Best (and Worst) Ways to Use Credit Card Points to Pay for a Cruise
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Many families think of cruising as an all-in-one vacation option that’s both affordable and fun. After all, you get three meals a day, onboard entertainment, and several stops at different islands or port cities for one low price.
But, did you know you can pay for a cruise entirely with rewards points? It’s possible to do so if you plan early and pick up the right combination of rewards cards. Still, you’ll need to go about it the right way, if you hope to maximize your efforts.
Best Ways to Use Rewards to Cover a Cruise
Before you hatch a plan to cover a cruise with rewards, it’s important to know the best ways to go about it. Not only should you focus on certain types of rewards cards, but you should take advantage of all the free perks you can.
Here are some of the best strategies to consider when paying for a cruise and related travel with rewards:
Score Cards That Offer Flexible Travel Credit
Cards like the Capital One Venture Rewards are ideal for cruises because you can redeem your points for any travel experience you want. The card also offers a signup bonus plus 2 points for every dollar you spend on all your purchases, making it a good option for racking up points quickly.
Score Free Trip Cancellation/Interruption Insurance
Some travel credit cards offer free trip cancellation/interruption insurance that will cover you if your cruise is canceled for reasons beyond your control. By using a card that provides this protection to pay for your cruise and airfare to the port, you may be able to justify not buying a travel insurance policy and pocketing the savings instead.
Get Both Spouses in the Game
If one signup bonus can help you pay for a cruise, why not two? If you and a spouse both earned the signup bonus on the Capital One Venture Rewards card, for example, you’d have up to $2,000 in signup bonuses alone to use toward the cruise of your choice.
As you plan out your rewards strategy, don’t forget that both spouses can earn signup bonuses on the same cards.
Consider Flexible Points Cards
While cards that offer flexible travel credit are a good option for a cruise, you can also pick out cards that let you book cruises through their portals. If you earn Chase Ultimate Rewards points, for example, you can book cruises with points and get 25% to 50% more travel, depending on which premier travel credit card you have.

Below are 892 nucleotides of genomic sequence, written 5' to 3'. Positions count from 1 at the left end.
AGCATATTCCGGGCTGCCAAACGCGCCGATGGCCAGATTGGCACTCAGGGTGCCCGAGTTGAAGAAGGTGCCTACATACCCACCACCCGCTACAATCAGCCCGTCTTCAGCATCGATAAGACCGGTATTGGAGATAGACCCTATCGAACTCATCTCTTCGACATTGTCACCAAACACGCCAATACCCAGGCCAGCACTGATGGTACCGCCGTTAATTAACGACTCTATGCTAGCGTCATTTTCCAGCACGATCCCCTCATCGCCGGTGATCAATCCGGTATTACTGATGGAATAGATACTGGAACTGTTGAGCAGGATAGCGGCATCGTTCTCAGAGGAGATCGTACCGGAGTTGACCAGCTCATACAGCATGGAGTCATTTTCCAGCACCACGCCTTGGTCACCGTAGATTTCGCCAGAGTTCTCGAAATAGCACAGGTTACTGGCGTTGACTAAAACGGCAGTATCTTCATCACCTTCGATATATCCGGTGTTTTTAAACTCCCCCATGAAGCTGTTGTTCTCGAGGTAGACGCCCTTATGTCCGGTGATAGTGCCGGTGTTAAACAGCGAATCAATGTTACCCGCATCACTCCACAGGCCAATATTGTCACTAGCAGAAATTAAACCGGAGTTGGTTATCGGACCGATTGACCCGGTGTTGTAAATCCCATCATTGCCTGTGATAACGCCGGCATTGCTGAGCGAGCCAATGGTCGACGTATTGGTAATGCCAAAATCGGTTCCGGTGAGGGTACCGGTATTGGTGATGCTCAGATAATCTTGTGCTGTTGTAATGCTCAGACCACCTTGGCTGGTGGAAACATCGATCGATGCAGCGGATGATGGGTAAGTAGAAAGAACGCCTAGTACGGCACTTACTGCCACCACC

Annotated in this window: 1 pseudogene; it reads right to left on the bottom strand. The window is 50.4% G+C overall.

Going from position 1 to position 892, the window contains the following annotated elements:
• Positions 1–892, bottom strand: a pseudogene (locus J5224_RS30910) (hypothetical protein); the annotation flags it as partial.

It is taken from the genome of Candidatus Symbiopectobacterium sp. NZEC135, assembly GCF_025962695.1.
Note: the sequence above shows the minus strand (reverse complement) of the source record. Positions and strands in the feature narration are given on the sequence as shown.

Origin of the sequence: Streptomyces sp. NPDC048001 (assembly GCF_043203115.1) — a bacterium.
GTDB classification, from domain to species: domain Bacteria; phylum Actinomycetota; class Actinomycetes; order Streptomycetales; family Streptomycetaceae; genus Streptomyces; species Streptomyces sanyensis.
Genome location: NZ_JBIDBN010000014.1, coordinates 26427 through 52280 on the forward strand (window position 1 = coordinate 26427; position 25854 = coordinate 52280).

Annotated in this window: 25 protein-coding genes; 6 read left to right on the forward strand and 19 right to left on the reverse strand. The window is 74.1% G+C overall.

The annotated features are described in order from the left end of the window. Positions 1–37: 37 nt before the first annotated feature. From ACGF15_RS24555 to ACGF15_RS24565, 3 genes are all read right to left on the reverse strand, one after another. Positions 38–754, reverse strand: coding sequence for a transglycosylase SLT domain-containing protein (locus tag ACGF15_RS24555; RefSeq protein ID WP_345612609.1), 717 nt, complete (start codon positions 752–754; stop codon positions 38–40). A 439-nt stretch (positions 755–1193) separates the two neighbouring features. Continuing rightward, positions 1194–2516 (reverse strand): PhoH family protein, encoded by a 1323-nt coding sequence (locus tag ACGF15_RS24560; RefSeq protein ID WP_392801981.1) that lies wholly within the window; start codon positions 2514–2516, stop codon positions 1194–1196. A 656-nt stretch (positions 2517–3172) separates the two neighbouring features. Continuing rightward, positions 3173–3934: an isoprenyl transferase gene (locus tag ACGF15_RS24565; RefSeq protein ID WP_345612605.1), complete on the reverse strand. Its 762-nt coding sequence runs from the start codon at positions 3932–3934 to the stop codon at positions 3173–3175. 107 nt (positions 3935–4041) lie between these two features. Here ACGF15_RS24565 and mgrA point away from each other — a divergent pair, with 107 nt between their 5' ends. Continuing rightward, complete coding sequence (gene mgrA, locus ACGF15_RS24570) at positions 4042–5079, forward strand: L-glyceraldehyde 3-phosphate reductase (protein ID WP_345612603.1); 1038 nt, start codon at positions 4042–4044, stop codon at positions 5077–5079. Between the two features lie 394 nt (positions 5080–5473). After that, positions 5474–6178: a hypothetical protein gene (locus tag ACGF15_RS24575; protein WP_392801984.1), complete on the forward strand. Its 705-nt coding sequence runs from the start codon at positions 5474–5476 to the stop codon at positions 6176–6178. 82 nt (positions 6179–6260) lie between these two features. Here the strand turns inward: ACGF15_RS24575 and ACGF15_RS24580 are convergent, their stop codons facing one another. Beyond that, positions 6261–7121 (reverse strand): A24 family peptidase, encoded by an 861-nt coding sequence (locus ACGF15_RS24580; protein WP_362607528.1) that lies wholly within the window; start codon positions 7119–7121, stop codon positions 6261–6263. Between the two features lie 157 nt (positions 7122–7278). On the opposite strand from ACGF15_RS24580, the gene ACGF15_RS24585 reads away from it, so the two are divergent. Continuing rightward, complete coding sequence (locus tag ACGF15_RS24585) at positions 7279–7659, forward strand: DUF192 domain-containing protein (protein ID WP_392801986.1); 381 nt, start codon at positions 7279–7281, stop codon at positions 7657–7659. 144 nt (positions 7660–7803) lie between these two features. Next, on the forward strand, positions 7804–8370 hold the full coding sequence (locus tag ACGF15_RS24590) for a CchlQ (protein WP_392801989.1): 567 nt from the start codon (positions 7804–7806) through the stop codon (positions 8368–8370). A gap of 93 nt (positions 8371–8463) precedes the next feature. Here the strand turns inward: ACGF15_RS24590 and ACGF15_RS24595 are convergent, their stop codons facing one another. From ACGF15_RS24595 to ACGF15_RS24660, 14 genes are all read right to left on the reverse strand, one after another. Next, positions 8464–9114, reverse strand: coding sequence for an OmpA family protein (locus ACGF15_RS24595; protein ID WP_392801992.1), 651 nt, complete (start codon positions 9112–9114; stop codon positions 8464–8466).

The same is true with the Citi Premier card because you can book cruises directly with points via the Citi ThankYou travel portal.
Finally, using points to cover cruises is easy if you have a card that earns American Express Membership Rewards. You can shop for cruises directly through AmexTravel.com and use points to cover all or part of the expense.
The Worst Ways to Use Rewards to Cover a Cruise
While there are plenty of ways to get the most out of your points and efforts when booking a cruise, there are strategies that can hold you back as well.
When you get ready to rack up rewards points to cover a cruise, here are a few things you should never do:
Getting a Co-Branded Cruise Credit Card
Some travel credit cards are cruise-specific, meaning they are co-branded with a bank and a cruise line and marketed as a way to earn cruise discounts or added perks. The Carnival World MasterCard is probably the most popular card in this niche, and frequent cruisers may be inclined to sign up for it if they don’t know any better.
When you break down what this card really offers, however, it’s easy to see why it’s not worth pursuing. Not only does it offer just 20,000 points worth $200 as a signup bonus, but you only earn 1 “FunPoint” per $1 spent on all other purchases. In essence, those facts make this a 1% cash-back card with a $200 bonus and nothing more.
The worst part, however, is the fact you can only redeem your points for credits toward Carnival cruises. So, if you decided to go with another cruise line, you’d be out of luck.
If you’re tempted to get a credit card marketed by a cruise line, remember that you’d be a lot better off picking up a cash-back card instead. There are several that offer 2% cash-back or more with no annual fee.
Sticking With a 1% Cash-Back Card
Another way to miss out on rewards is by sticking with a regular 1% cash-back card and forgetting to sign up for one that offers more rewards. If you’re only earning 1% back on your card, consider a card like the Citi Double Cash. This card doesn’t charge an annual fee, yet it offers a flat 2% back for each dollar you spend—1% when you make a purchase and another 1% when you pay it off.
Also, consider the Discover it Miles for cruises. While this card offers only 1.5 miles for each dollar you spend, Discover promises to double your rewards after the first year. When you factor that in, this card doles out 3% for the first 12 months with no annual fee. Plus, you can redeem points with this card for any cruise or travel purchase you want.